It is a little after noon when you hear someone at your back door. You’re a 79 year old grandmother and are home alone. You're worried, so you call the police. You have them on the phone when the intruder breaks the glass of your back door. You shoot at the intruder and he runs away. A few minutes later you hear someone break through the glass door on your upstairs porch. Now you hear him upstairs. You shoot at him again.

The police arrive a few minutes later and arrest the 20 year old man as he hid in an upstairs closet.

What would you do in these situations? Podcast and full discussion at the link.


Slow FactsAbout Rob Morse

Rob writes about gun rights at Ammoland, at Clash Daily, and on his SlowFacts blog. He hosts the Self Defense Gun Stories Podcast and co-hosts the Polite Society Podcast. Rob is an NRA pistol instructor and combat handgun competitor.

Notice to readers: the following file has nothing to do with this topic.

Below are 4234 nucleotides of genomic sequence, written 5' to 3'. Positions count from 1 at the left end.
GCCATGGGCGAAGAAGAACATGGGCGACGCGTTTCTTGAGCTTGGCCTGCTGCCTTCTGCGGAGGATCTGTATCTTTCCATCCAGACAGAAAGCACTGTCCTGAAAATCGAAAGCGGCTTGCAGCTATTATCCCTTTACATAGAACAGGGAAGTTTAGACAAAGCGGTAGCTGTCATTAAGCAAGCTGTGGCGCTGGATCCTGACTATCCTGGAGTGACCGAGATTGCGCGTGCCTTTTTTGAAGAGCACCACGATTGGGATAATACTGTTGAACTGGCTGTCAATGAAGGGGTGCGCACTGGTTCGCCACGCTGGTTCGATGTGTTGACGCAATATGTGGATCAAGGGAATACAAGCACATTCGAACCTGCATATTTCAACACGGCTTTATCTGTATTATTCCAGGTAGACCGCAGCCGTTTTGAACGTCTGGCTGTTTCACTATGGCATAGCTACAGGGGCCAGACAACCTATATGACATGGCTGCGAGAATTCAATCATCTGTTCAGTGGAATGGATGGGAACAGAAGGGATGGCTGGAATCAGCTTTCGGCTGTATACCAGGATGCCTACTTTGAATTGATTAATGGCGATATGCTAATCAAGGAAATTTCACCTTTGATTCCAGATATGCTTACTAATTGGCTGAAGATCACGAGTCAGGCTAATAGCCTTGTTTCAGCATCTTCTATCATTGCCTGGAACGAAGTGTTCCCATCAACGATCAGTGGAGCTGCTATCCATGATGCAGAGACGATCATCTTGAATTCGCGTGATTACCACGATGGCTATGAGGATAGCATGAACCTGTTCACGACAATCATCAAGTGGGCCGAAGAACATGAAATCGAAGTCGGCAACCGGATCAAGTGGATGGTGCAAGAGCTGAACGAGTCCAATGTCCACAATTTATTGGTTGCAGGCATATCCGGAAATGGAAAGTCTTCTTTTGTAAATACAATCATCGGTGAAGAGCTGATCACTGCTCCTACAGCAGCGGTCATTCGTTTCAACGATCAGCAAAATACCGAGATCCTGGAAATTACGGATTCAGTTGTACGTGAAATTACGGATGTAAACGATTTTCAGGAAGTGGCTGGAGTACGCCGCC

Find Tiffany Johnson at Front Sight Press, at Citizens Safety Academy, and at Rangemaster.

  • 3 thoughts on “At Home and at Work, More Self-Defense Gun Stories

    1. I thought the 4th story had the most interesting factor; the intruder was shot at, ran away, but returned and tried to break in again! What is the mindset that takes that kind of chance? In other cases, it is fairly common for a person to continue to advance even though they have a gun pointed at them and are warned that they will be shot! Moral of the story: If you employ a gun, be ready to use it.

    2. In 35+ years of carrying a firearm, I have only displayed it once, and the potential bad guy went away. Here is that full story.

      My wife and I live in rural eastern CT with no town police department, only the
      six shift state troopers on patrol at any given time. On a good night,